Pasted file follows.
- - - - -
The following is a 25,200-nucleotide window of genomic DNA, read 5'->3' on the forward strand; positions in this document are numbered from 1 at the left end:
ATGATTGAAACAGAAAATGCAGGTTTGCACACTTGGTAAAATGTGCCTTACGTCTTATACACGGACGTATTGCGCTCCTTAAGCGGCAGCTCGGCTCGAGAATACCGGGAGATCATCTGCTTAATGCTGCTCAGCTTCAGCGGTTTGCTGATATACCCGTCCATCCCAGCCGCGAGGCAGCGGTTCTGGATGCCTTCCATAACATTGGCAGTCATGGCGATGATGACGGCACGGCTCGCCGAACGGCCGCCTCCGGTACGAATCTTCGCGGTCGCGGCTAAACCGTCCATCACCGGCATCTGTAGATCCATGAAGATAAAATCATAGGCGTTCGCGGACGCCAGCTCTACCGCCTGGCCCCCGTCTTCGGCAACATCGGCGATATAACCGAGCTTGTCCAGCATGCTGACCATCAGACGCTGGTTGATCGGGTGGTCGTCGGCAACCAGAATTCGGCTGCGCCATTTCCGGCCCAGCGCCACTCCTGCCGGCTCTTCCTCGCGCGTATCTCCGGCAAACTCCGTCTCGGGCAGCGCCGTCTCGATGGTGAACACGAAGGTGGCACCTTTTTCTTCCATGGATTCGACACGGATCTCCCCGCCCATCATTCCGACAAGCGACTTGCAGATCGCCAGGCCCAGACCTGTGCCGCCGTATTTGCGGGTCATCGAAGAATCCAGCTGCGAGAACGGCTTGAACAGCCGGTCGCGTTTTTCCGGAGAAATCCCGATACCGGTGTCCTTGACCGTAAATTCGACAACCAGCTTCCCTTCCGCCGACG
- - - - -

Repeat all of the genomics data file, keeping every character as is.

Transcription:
The following is a 25,200-nucleotide window of genomic DNA, read 5'->3' on the forward strand; positions in this document are numbered from 1 at the left end:
ATGATTGAAACAGAAAATGCAGGTTTGCACACTTGGTAAAATGTGCCTTACGTCTTATACACGGACGTATTGCGCTCCTTAAGCGGCAGCTCGGCTCGAGAATACCGGGAGATCATCTGCTTAATGCTGCTCAGCTTCAGCGGTTTGCTGATATACCCGTCCATCCCAGCCGCGAGGCAGCGGTTCTGGATGCCTTCCATAACATTGGCAGTCATGGCGATGATGACGGCACGGCTCGCCGAACGGCCGCCTCCGGTACGAATCTTCGCGGTCGCGGCTAAACCGTCCATCACCGGCATCTGTAGATCCATGAAGATAAAATCATAGGCGTTCGCGGACGCCAGCTCTACCGCCTGGCCCCCGTCTTCGGCAACATCGGCGATATAACCGAGCTTGTCCAGCATGCTGACCATCAGACGCTGGTTGATCGGGTGGTCGTCGGCAACCAGAATTCGGCTGCGCCATTTCCGGCCCAGCGCCACTCCTGCCGGCTCTTCCTCGCGCGTATCTCCGGCAAACTCCGTCTCGGGCAGCGCCGTCTCGATGGTGAACACGAAGGTGGCACCTTTTTCTTCCATGGATTCGACACGGATCTCCCCGCCCATCATTCCGACAAGCGACTTGCAGATCGCCAGGCCCAGACCTGTGCCGCCGTATTTGCGGGTCATCGAAGAATCCAGCTGCGAGAACGGCTTGAACAGCCGGTCGCGTTTTTCCGGAGAAATCCCGATACCGGTGTCCTTGACCGTAAATTCGACAACCAGCTTCCCTTCCGCCGACG